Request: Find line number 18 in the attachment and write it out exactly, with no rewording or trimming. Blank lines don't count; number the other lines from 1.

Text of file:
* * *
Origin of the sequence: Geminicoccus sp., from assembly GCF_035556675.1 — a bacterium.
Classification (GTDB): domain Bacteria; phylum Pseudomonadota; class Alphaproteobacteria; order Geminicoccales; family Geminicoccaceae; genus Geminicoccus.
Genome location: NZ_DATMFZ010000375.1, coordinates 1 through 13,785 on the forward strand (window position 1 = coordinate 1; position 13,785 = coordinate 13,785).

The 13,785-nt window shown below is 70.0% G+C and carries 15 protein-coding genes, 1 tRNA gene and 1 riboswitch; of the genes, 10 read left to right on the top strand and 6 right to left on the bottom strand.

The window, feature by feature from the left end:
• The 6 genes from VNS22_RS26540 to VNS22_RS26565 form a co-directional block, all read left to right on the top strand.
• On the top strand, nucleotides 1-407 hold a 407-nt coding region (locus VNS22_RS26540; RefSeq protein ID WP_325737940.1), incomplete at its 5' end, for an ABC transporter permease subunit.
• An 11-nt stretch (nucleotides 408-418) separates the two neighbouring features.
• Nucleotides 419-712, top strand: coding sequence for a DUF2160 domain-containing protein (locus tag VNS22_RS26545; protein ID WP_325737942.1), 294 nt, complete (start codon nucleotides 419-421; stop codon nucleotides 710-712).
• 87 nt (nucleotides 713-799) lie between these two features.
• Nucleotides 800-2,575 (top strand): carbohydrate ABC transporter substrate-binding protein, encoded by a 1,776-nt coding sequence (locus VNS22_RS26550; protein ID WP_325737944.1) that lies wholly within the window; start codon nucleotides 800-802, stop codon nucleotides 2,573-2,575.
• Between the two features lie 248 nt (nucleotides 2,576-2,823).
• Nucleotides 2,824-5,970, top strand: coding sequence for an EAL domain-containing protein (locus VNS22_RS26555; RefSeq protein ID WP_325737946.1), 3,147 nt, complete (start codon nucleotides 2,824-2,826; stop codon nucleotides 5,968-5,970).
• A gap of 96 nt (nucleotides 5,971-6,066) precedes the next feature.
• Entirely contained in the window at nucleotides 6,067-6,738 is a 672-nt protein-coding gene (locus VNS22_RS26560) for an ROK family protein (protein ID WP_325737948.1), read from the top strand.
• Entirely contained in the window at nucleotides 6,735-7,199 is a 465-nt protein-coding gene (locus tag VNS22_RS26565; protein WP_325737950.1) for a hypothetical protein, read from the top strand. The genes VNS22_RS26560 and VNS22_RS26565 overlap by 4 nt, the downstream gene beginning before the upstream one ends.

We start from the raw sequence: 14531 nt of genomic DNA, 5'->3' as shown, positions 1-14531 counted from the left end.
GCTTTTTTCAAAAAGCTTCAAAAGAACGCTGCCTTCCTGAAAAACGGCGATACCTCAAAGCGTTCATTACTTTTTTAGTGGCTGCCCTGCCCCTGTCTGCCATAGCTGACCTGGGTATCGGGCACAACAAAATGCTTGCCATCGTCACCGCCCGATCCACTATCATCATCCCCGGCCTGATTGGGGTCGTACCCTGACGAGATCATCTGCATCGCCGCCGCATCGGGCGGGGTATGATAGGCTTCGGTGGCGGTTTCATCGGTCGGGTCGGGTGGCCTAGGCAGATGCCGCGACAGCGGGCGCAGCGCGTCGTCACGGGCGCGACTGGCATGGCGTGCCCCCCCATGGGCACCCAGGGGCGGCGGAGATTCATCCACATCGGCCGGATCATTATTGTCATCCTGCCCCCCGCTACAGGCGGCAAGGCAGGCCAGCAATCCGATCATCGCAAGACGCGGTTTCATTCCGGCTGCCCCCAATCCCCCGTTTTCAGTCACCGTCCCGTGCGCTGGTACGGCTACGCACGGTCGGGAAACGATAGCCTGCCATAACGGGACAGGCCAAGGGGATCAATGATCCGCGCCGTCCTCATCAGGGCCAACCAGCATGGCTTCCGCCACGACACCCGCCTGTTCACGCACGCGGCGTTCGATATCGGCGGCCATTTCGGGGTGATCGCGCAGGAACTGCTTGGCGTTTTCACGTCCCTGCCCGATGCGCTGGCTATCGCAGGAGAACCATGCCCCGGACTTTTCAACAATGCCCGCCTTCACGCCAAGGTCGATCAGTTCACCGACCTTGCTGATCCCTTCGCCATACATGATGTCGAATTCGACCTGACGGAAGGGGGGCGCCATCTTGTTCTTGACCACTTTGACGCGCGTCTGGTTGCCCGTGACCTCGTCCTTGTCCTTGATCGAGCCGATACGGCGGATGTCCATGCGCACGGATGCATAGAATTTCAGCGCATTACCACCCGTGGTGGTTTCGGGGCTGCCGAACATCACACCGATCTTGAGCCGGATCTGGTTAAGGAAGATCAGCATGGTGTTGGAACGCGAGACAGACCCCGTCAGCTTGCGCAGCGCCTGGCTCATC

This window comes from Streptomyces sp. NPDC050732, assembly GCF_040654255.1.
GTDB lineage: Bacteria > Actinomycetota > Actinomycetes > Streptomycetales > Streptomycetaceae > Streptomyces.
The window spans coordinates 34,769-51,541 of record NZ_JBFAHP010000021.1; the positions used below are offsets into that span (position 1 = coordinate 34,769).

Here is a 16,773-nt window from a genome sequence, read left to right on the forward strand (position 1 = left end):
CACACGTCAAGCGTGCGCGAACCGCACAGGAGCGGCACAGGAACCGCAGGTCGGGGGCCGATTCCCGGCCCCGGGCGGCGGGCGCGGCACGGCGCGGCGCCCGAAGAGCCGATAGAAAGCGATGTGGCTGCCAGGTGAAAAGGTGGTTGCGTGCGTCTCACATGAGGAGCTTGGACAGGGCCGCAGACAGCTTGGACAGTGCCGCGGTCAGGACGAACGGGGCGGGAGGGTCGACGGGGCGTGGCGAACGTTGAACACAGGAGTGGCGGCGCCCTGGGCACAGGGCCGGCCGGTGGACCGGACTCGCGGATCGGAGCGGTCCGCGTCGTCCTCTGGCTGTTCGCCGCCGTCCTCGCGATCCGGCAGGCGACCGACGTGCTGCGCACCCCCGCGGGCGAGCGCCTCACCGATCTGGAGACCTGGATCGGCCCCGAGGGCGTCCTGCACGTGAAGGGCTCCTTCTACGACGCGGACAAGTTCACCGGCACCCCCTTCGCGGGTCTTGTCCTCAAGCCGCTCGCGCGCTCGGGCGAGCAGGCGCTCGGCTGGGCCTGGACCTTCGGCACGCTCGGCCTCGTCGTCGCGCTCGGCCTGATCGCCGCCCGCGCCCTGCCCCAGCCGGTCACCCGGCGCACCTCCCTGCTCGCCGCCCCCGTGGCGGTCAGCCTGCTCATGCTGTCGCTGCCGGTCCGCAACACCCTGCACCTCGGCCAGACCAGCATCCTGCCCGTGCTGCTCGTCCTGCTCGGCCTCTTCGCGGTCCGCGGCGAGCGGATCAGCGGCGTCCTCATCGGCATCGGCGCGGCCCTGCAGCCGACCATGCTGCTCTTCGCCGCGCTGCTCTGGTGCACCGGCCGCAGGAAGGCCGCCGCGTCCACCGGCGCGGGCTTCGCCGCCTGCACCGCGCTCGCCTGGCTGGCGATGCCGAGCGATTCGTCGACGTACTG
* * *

GCTTTTTTCAAAAAGCTTCAAAAGAACGCTGCCTTCCTGAAAAACGGCGATACCTCAAAGCGTTCATTACTTTTTTAGTGGCTGCCCTGCCCCTGTCTGCCATAGCTGACCTGGGTATCGGGCACAACAAAATGCTTGCCATCGTCACCGCCCGATCCACTATCATCATCCCCGGCCTGATTGGGGTCGTACCCTGACGAGATCATCTGCATCGCCGCCGCATCGGGCGGGGTATGATAGGCTTCGGTGGCGGTTTCATCGGTCGGGTCGGGTGGCCTAGGCAGATGCCGCGACAGCGGGCGCAGCGCGTCGTCACGGGCGCGACTGGCATGGCGTGCCCCCCCATGGGCACCCAGGGGCGGCGGAGATTCATCCACATCGGCCGGATCATTATTGTCATCCTGCCCCCCGCTACAGGCGGCAAGGCAGGCCAGCAATCCGATCATCGCAAGACGCGGTTTCATTCCGGCTGCCCCCAATCCCCCGTTTTCAGTCACCGTCCCGTGCGCTGGTACGGCTACGCACGGTCGGGAAACGATAGCCTGCCATAACGGGACAGGCCAAGGGGATCAATGATCCGCGCCGTCCTCATCAGGGCCAACCAGCATGGCTTCCGCCACGACACCCGCCTGTTCACGCACGCGGCGTTCGATATCGGCGGCCATTTCGGGGTGATCGCGCAGGAACTGCTTGGCGTTTTCACGTCCCTGCCCGATGCGCTGGCTATCGCAGGAGAACCATGCCCCGGACTTTTCAACAATGCCCGCCTTCACGCCAAGGTCGATCAGTTCACCGACCTTGCTGATCCCTTCGCCATACATGATGTCGAATTCGACCTGACGGAAGGGGGGCGCCATCTTGTTCTTGACCACTTTGACGCGCGTCTGGTTGCCCGTGACCTCGTCCTTGTCCTTGATCGAGCCGATACGGCGGATGTCCATGCGCACGGATGCATAGAATTTCAGCGCATTACCACCCGTGGTGGTTTCGGGGCTGCCGAACATCACACCGATCTTGAGCCGGATCTGGTTAAGGAAGATCAGCATGGTGTTGGAACGCGAGACAGACCCCGTCAGCTTGCGCAGCGCCTGGCTCATC